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Would the Charvel Surfcaster be desirable as a new guitar today?

Charvel Surfcaster 1991 Magazine Ad

Ah, the 1990s. Kind of a weird time for guitars because it was a period where old was old and new was weird. And then Charvel comes out of seemingly nowhere with 1950s-inspired design.

The above image you see is from a 1991 guitar catalog, and yes, that was the first year the Surfcaster was made (which technically means the first model year was 1992.) Surfcaster was not a guitar made many moons ago that was reintroduced, especially considering Charvel guitars didn't even exist before 1974. It was a brand new design that had a lot of retro flavor going on with it. And bear in mind this was at a time well before there was even such a thing as a guitar being labeled "retro."

Original Surfcasters were made in Japan, and from day one was always considered a boutique instrument, hence the reason you basically never saw them in guitar stores.

This guitar had model years from 1992 all the way up to 2005. The traditional design has the two lipstick pickups in it, but some had 3 lipstick pickups and some had humbuckers. The rarest bird of the lineup is the bass, and I can totally understand why. Two lipstick pickups in a bass looked cool, but probably had a horrible tone to it. No bass player in his right mind would have given up his Fender Jazz Bass for a Charvel Surfcaster Bass.

Now you will notice in the magazine ad above that at bottom left is a logo with both the Charvel and Jackson brand names in it. Does this mean there are Jackson-branded Surfcasters out there? Yes. But the Jackson models weren't Japan-made and totally sucked, so the Charvel-branded model is definitely the better of the two.

Why was the Surfcaster discontinued even though it was a known boutique instrument? Fender did that. When they bought Charvel in the early 2000s, the Surfcaster was given the boot. As for why, that I don't know. Maybe it was the model name, maybe it was because it was too similar to other stuff Fender was selling, maybe some other reason. No idea.

Did Charvel really stop making the Surfcaster?

This is where things get interesting.

When you have a specific guitar model that was built for over a decade, you don't just throw it away, because by that point there are manufacturing facilities in place that can churn out these guitars easily for sale.

Currently, Charvel has a guitar model called the Desolation, with a sub-model(?) called the Skatecaster, and looks like this:

Charvel Desolation Skatecaster
Charvel Desolation Skatecaster

There are several variants of the Skatecaster, such as Skatecaster 1, Skatecaster 2, Skatecaster 3, some with "SK-1 ST" in the model name (I've no idea the significance of that,) and so on. Some are hardtail as shown above, some have Floyd-Rose tremolo. Colors are red, ocean-like blue, gray and black. Some have transparent finishes, some flat, some gloss. It goes all over the place.

The Skatecaster is for all intents and purposes a Surfcaster body. The difference is that it's a solid-body, has no binding and no pick guard. But it is the same shape, more or less.

So to answer the question, yes, Charvel did truly stop making the Surfcaster. None of the Skatecasters are semi-hollow as far as I know. I've also not seen any with the cool Jackson "shark fin" inlay work on the fretboard either. And I certainly haven't seen any Skatecasters with single-coil pickups in them.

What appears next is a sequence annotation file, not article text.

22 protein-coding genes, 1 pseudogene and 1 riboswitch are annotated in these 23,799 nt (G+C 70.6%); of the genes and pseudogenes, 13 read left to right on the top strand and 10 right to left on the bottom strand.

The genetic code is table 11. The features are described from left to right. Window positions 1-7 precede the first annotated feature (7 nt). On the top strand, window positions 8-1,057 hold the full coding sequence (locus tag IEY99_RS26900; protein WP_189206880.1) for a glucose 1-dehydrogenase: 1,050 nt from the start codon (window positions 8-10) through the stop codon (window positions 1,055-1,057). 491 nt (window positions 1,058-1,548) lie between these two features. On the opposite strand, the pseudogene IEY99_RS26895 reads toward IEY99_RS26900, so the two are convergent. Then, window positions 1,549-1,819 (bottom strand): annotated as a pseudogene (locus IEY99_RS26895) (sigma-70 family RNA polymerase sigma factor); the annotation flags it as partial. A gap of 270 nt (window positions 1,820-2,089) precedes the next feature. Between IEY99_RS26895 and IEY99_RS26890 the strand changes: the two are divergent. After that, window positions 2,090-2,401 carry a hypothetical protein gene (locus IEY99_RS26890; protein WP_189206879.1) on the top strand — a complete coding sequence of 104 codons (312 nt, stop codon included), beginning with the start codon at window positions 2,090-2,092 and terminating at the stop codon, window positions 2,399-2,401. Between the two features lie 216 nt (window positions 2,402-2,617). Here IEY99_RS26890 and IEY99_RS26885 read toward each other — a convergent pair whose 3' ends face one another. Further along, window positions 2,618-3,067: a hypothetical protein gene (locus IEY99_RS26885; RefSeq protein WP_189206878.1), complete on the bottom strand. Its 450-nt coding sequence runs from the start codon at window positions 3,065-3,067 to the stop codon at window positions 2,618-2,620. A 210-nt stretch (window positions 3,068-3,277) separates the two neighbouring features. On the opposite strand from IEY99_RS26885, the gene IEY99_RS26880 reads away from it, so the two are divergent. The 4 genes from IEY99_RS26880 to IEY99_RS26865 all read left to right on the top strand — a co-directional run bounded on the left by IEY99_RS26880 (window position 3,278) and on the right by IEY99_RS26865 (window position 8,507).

The closest you can get in a new guitar that resembles what the Surfcaster was is the current Ibanez Roadcore RC365H:

Ibanez Roadcore RC365H
Ibanez Roadcore RC365H

This is obviously not a copy of the Surfcaster, but, it has the right look and hardware where it counts. Pearloid pick guard, chrome-covered pickups, semi-hollow, nice burst finish. No vibrato system, but that's okay. This guitar is "Surfcaster-ish."

Now of course, hardcore Surfcaster fans will instantly say, "THAT'S NOT A CHARVEL!" Of course it's not. But it's one of the few guitars that's fairly close to what the Surfcaster was before being discontinued that you can buy new right now (at a nice price, I might add.) It even has a proper roundy fingerboard radius of roughly 9.45 inches, as Ibanez lists the radius as 240mm.

Should the original-design Surfcaster make a return?

I think so. The time is certainly right for it. Fender certainly scored a home run by reintroducing the big, swoopy shapes of the Jazzmaster and Jaguar (I even bought a Squier Jazzmaster because of it.)

If I had any say in how it should be done, I'd say offer two models. One by Charvel and one by Jackson.

The Charvel model would be USA-made, stay true to the original design and have a street price of $1,799. And believe me, there would be buyers lined up to get one at that price.

The Jackson model would be an Asian build at $399 street price. That puts it below the Ibanez Roadcore and be affordable to a lot of players looking for something cool and different. This is the guitar that should be in Guitar Center stores across America.

On the Charvel models in particular, this is a guitar style that can have total glitz and get away with it, such as having a "fireburst" boutique-style finish on it along with cream-color binding and other classy bits.

On the Jackson models, Fender can do what they do with Squier and offer some interesting alternatives. While the Charvel is 100% true to the original, the Jackson models are given latitude to try different things, such as a "blackout" version with black pearloid guard on it (which honestly would take to the Surfcaster shape quite nicely.)

Do you think the Surfcaster should make a comeback? Email Charvel and let them know you want one. Tell them you found out about the guitar here on my blog, think the Surfcaster is cool and would like to see it made again.

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